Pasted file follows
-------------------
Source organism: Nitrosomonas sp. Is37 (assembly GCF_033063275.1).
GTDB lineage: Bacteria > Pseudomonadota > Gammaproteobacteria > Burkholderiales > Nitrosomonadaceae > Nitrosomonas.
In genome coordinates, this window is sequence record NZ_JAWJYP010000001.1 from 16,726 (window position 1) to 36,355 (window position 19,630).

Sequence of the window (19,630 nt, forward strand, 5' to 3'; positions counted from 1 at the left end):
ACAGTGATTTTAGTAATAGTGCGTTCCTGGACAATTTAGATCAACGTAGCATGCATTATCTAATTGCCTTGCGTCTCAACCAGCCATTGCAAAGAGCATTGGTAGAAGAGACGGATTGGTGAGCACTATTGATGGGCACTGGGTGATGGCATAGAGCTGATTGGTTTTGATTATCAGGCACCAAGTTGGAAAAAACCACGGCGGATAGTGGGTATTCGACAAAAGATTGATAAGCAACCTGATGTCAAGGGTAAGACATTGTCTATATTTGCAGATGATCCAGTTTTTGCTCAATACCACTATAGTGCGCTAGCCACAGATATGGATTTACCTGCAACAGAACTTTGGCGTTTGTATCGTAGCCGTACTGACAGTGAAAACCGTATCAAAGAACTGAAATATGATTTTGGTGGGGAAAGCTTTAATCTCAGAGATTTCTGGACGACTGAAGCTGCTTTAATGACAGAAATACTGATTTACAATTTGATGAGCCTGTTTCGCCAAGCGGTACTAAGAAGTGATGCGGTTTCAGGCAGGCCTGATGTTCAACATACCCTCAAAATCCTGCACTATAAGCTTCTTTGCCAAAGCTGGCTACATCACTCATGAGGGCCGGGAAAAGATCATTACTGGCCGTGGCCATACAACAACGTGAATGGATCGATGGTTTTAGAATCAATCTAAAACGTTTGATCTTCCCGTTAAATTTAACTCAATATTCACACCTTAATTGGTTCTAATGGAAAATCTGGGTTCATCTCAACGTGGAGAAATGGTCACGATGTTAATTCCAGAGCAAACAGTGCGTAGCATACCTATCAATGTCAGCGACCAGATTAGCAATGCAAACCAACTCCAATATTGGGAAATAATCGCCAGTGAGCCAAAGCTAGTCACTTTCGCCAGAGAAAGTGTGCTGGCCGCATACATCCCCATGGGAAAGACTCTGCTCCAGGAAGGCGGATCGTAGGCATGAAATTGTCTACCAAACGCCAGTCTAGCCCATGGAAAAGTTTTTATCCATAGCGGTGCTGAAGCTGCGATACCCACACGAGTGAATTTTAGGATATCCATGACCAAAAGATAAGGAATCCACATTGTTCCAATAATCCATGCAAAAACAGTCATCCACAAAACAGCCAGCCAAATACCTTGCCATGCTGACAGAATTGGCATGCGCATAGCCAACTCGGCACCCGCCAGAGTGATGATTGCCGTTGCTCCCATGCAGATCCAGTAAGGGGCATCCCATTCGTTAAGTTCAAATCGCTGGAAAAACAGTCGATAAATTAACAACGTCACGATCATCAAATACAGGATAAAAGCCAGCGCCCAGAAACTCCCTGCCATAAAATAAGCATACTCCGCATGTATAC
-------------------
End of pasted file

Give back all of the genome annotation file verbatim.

Source organism: Nitrosomonas sp. Is37 (assembly GCF_033063275.1).
GTDB lineage: Bacteria > Pseudomonadota > Gammaproteobacteria > Burkholderiales > Nitrosomonadaceae > Nitrosomonas.
In genome coordinates, this window is sequence record NZ_JAWJYP010000001.1 from 16,726 (window position 1) to 36,355 (window position 19,630).

Sequence of the window (19,630 nt, forward strand, 5' to 3'; positions counted from 1 at the left end):
ACAGTGATTTTAGTAATAGTGCGTTCCTGGACAATTTAGATCAACGTAGCATGCATTATCTAATTGCCTTGCGTCTCAACCAGCCATTGCAAAGAGCATTGGTAGAAGAGACGGATTGGTGAGCACTATTGATGGGCACTGGGTGATGGCATAGAGCTGATTGGTTTTGATTATCAGGCACCAAGTTGGAAAAAACCACGGCGGATAGTGGGTATTCGACAAAAGATTGATAAGCAACCTGATGTCAAGGGTAAGACATTGTCTATATTTGCAGATGATCCAGTTTTTGCTCAATACCACTATAGTGCGCTAGCCACAGATATGGATTTACCTGCAACAGAACTTTGGCGTTTGTATCGTAGCCGTACTGACAGTGAAAACCGTATCAAAGAACTGAAATATGATTTTGGTGGGGAAAGCTTTAATCTCAGAGATTTCTGGACGACTGAAGCTGCTTTAATGACAGAAATACTGATTTACAATTTGATGAGCCTGTTTCGCCAAGCGGTACTAAGAAGTGATGCGGTTTCAGGCAGGCCTGATGTTCAACATACCCTCAAAATCCTGCACTATAAGCTTCTTTGCCAAAGCTGGCTACATCACTCATGAGGGCCGGGAAAAGATCATTACTGGCCGTGGCCATACAACAACGTGAATGGATCGATGGTTTTAGAATCAATCTAAAACGTTTGATCTTCCCGTTAAATTTAACTCAATATTCACACCTTAATTGGTTCTAATGGAAAATCTGGGTTCATCTCAACGTGGAGAAATGGTCACGATGTTAATTCCAGAGCAAACAGTGCGTAGCATACCTATCAATGTCAGCGACCAGATTAGCAATGCAAACCAACTCCAATATTGGGAAATAATCGCCAGTGAGCCAAAGCTAGTCACTTTCGCCAGAGAAAGTGTGCTGGCCGCATACATCCCCATGGGAAAGACTCTGCTCCAGGAAGGCGGATCGTAGGCATGAAATTGTCTACCAAACGCCAGTCTAGCCCATGGAAAAGTTTTTATCCATAGCGGTGCTGAAGCTGCGATACCCACACGAGTGAATTTTAGGATATCCATGACCAAAAGATAAGGAATCCACATTGTTCCAATAATCCATGCAAAAACAGTCATCCACAAAACAGCCAGCCAAATACCTTGCCATGCTGACAGAATTGGCATGCGCATAGCCAACTCGGCACCCGCCAGAGTGATGATTGCCGTTGCTCCCATGCAGATCCAGTAAGGGGCATCCCATTCGTTAAGTTCAAATCGCTGGAAAAACAGTCGATAAATTAACAACGTCACGATCATCAAATACAGGATAAAAGCCAGCGCCCAGAAACTCCCTGCCATAAAATAAGCATACTCCGCATGTATAC